“Your core evidence is a human being. If you’ve got no rapport and trust with that person, it’s not going to go well,” Boutros said. “To have an impact, you need very specialized skills. And John has excelled as much as anyone I have ever met at mastering those skills and the strategies needed for that.”

The key, Richmond said, is joining the investigation from the start, rather than waiting for law enforcement to wrap up its work and hand it to the prosecution team. It can take months or even years to develop trusting relationships with survivors of human trafficking, but that kind of commitment is necessary, he said.

“What happens to them when they are labor trafficked or sex trafficked happens deep inside of them. It’s incredibly personal when your freedom is taken from you,” he said. “So you have to be with victims where they are, go slow, listen, and let them share at their own pace.”

While at DOJ, Richmond helped develop a pilot project with six of the country’s 94 federal judicial districts, creating specialized anti-trafficking units in each district, training them in the strategies that worked best, and then pairing those staffs with prosecutors in the national office so they could work cases together. Within two years, according to Boutros, those six districts had convicted more human traffickers than the other 88 combined.

Richmond and Boutros began to wonder if they could replicate that model in developing countries, where the majority of human trafficking victims lived. So in 2016, they left the DOJ to found the Human Trafficking Institute, which partners with other countries to train law enforcement officers and attorneys in how best to enforce anti-trafficking laws, rescue victims, and prosecute traffickers.

Remembering that human traffickers are economically motivated is essential to solving the problem, Richmond said. Human trafficking is one of the fastest-growing criminal enterprises in the world, with traffickers netting $150 billion in profits in 2014 according to the UN’s International Labour Organization. Like many criminals, traffickers only halt their activity when the risks – for instance, life in prison, loss of family, and forfeiture of property – outweigh the rewards.

“We don’t have to get all the traffickers,” Boutros said. “You get a critical mass and you see a big deterrent impact.”

Over the years, Richmond picked up the nickname “every trafficker’s worst nightmare.” While true, Boutros said, it’s ironic given how genuinely warm and personable Richmond is, even when he’s interviewing traffickers.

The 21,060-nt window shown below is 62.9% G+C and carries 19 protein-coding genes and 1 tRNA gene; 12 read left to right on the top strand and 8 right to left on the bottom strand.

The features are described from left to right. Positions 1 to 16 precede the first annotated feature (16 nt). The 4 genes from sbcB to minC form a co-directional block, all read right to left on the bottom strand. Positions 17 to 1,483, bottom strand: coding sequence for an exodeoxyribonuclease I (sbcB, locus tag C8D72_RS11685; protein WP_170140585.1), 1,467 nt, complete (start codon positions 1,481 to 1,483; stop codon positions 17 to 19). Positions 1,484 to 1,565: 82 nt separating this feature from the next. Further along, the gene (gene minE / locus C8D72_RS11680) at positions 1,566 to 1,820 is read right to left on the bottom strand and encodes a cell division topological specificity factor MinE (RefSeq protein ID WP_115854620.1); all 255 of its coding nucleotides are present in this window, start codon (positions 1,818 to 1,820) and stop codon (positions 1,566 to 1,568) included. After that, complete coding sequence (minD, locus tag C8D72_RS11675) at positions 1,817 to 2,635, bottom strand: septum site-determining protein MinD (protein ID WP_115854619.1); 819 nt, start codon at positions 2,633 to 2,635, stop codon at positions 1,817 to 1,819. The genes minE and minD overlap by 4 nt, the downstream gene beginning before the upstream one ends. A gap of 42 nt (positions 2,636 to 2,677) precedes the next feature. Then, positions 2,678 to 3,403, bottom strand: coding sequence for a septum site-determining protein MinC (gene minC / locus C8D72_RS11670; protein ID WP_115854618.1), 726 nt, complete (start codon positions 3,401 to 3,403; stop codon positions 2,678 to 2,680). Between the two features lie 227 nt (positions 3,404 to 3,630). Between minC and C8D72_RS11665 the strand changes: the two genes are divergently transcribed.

“He is every trafficker’s worst nightmare – and also incredibly winsome, and he’s got a great sense of humor,” Boutros said. “He’s got a unique constellation of gifts that don’t often come together. He’s just made to do that job.”

Linda Richmond figures that’s how her husband’s name ended up on a short list of possible nominees for the ambassadorship. It wasn’t a job he was necessarily looking for, but one for which he’s clearly well-suited, she said, even if it means he’s away from home much of the time.

When he’s lucky enough to be home, Richmond is good about setting his work aside and being fully present with his family. He enjoys taking the children fishing and watching Nationals baseball games with all of them. Linda said he recently took up fly fishing, declaring, “I don’t care if I never catch anything – I just need to stand in the wilderness for a while.”

Richmond’s downtimes are few and far between. In addition to partnering with other federal agencies, NGOs, and foreign governments to raise awareness about human trafficking and develop strategies for disrupting the practice, the TIP office is responsible each year for producing the Trafficking in Persons Report, an extensive look at the anti-trafficking efforts undertaken by more than 180 governments around the world. Each country receives a tier ranking based on how well it’s addressing the issue, and a low tier ranking can result in restrictions on foreign assistance.

While the problem remains huge, it is solvable. There are so many reasons for hope, Richmond said. “Now is the time to take what they call those ‘parchment protections of the law’ and extend them down to the people the laws were intended to protect. We’re at this incredibly hopeful moment. Can we push the door of freedom wide open? I think we can.”


  1. The US ambassador for religious freedom, Sam Brownback, says the US is a leader in the field. You can help defend faith and freedom by joining an active network of ADF volunteers.

  2. Human trafficking is the fastest growing criminal industry in the world, with more than 40 million victims worldwide . To play an even greater role in the fight, consider pursuing studies in one of these seven fields.“I attended one of the monthly meetings and met a whole host of people working in a united front to eradicate this issue in North Texas,” Giffee recalled.